By Mayank Bhardwaj
NEW DELHI, Nov 4 (Reuters) - India should impose a 10
percent tax on crude palm oil imports to protect its farmers and
the industry from cheap imports, a leading analyst said on
Many trade and industry officials fear that India, the
world's biggest importer of vegetable oils, could hike imports
as inventories surge in top producers Indonesia and Malaysia.
Falling benchmark Malaysian prices could also lead to higher
purchases from India, they say.
"It is important for the Indian government to think in terms
of some small protection, say a 10 percent import duty on crude
palm oil, to protect India's poor oilseed farmers," Dorab
Mistry, director at Godrej International Ltd, told an industry
conference in New Delhi.
India's edible oil imports are likely to rise more than 4
percent to 10 million tonnes in the 2012/13 (November-October)
marketing year as domestic output lags rising demand.
"Indian inflation will soon come under control. Once that
happens, it will be necessary to levy a small import duty on
unrefined vegetable oil imports," Mistry said.
Wholesale price inflation is running at around 7.8 percent.
Currently India allows tax-free imports of crude vegetable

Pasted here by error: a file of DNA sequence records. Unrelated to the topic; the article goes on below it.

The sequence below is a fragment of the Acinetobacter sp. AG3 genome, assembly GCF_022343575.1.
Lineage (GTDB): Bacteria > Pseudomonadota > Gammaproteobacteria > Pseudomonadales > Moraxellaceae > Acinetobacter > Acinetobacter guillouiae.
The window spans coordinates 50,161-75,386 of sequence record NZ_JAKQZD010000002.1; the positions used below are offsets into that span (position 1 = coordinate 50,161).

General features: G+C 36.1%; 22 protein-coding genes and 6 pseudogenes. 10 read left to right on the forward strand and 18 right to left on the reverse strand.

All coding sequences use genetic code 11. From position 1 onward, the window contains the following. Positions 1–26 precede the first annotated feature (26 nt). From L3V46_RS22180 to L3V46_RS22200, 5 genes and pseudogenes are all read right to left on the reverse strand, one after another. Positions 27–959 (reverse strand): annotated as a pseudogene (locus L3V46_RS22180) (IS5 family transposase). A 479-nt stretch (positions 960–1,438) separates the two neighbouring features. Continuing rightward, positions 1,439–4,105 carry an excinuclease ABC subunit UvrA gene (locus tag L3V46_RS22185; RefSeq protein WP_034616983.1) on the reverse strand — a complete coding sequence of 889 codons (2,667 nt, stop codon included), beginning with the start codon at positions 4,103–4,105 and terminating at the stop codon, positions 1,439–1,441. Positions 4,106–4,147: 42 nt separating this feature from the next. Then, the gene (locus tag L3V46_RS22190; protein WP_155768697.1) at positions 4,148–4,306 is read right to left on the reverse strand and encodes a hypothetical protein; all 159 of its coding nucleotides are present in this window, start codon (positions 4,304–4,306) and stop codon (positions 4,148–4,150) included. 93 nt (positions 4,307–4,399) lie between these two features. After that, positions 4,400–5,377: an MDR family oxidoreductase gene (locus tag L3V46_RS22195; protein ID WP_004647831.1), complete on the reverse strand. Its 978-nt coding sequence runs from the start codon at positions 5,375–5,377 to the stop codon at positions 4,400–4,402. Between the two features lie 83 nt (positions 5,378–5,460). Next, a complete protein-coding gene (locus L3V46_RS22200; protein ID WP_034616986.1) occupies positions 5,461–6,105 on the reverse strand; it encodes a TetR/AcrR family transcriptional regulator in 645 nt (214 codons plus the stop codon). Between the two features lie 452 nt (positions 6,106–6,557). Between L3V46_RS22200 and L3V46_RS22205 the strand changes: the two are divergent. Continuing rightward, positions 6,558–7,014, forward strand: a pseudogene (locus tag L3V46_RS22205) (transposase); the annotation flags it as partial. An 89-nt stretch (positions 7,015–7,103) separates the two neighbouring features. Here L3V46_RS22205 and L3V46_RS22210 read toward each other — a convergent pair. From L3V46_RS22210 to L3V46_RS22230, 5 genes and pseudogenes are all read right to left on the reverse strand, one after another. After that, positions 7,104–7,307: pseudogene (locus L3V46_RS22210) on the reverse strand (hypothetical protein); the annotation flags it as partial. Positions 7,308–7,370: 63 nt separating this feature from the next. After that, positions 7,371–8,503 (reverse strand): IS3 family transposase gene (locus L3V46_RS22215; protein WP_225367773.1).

oils and imposes 7.5 percent duty on refined varieties. Palm oil
constitutes about 80 percent of India's cooking oil imports.
But India should avoid taking frequent administrative
measures such as increasing or lowering import levies and should
focus on raising productivity of oilseeds, said Thomas Mielke,
who heads Germany's Oil World publication.
Malaysian stocks rose to a record high of 2.48 million
tonnes in September, data from the Malaysian Palm Oil Board
Malaysian palm oil prices have dropped 21 percent so far
this year as stocks rise in Indonesia and Malaysia and demand
slumps due to the economic slump.
On Friday, benchmark Malaysian palm oil futures closed at
2,496 ringgit a tonne, down 1.6 percent.
India used to import crude palm oil from Indonesia, the
world's biggest producer. But New Delhi turned to Malaysia after
Indonesia cut export taxes for refined palm oil to encourage its
own processing industry and limiting sales of crude palm oil.
Both Indonesia and Malaysia will have record stocks of palm
oil at the start of next year, while South American soybean
output will rise in the first three months of 2013, Mistry said.
India looks likely to harvest a good rapeseed crop, he said.
Farmers in India plant rapeseed, the main winter-sown
oilseed, from October and harvest starts in March.
(Editing by Jeremy Laurence)